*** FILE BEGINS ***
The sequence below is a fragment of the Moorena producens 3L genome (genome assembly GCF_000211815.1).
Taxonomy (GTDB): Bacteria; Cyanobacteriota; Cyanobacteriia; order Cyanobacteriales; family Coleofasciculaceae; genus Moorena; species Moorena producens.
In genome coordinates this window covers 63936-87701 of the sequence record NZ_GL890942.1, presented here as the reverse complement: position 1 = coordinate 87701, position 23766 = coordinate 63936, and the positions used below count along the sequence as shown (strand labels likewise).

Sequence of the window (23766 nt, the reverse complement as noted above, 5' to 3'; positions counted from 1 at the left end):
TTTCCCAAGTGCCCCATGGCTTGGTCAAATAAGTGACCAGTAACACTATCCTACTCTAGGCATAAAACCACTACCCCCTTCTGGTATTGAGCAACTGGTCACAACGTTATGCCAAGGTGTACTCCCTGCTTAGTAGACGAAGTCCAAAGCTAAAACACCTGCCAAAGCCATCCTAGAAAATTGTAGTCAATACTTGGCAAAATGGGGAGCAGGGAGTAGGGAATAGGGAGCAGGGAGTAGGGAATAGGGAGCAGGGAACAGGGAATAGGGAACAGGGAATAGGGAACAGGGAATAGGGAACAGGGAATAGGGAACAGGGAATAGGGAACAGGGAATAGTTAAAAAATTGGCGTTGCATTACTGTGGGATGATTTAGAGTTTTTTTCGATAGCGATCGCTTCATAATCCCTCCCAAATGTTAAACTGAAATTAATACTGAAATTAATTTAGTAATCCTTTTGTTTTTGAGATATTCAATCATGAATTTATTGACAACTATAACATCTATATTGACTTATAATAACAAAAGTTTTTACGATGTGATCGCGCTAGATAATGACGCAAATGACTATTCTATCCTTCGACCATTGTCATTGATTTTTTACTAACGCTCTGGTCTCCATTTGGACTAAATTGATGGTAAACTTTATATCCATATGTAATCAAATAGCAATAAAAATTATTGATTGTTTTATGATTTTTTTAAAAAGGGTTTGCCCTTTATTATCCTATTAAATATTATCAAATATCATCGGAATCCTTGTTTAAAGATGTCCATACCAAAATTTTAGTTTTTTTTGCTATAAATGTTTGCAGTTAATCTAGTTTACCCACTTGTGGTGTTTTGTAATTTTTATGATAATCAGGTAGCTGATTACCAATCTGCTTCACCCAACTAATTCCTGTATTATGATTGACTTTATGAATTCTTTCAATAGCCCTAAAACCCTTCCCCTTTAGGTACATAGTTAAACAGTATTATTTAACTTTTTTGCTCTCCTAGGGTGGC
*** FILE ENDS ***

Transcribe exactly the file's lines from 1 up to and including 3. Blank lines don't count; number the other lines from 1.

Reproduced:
The sequence below is a fragment of the Moorena producens 3L genome (genome assembly GCF_000211815.1).
Taxonomy (GTDB): Bacteria; Cyanobacteriota; Cyanobacteriia; order Cyanobacteriales; family Coleofasciculaceae; genus Moorena; species Moorena producens.
In genome coordinates this window covers 63936-87701 of the sequence record NZ_GL890942.1, presented here as the reverse complement: position 1 = coordinate 87701, position 23766 = coordinate 63936, and the positions used below count along the sequence as shown (strand labels likewise).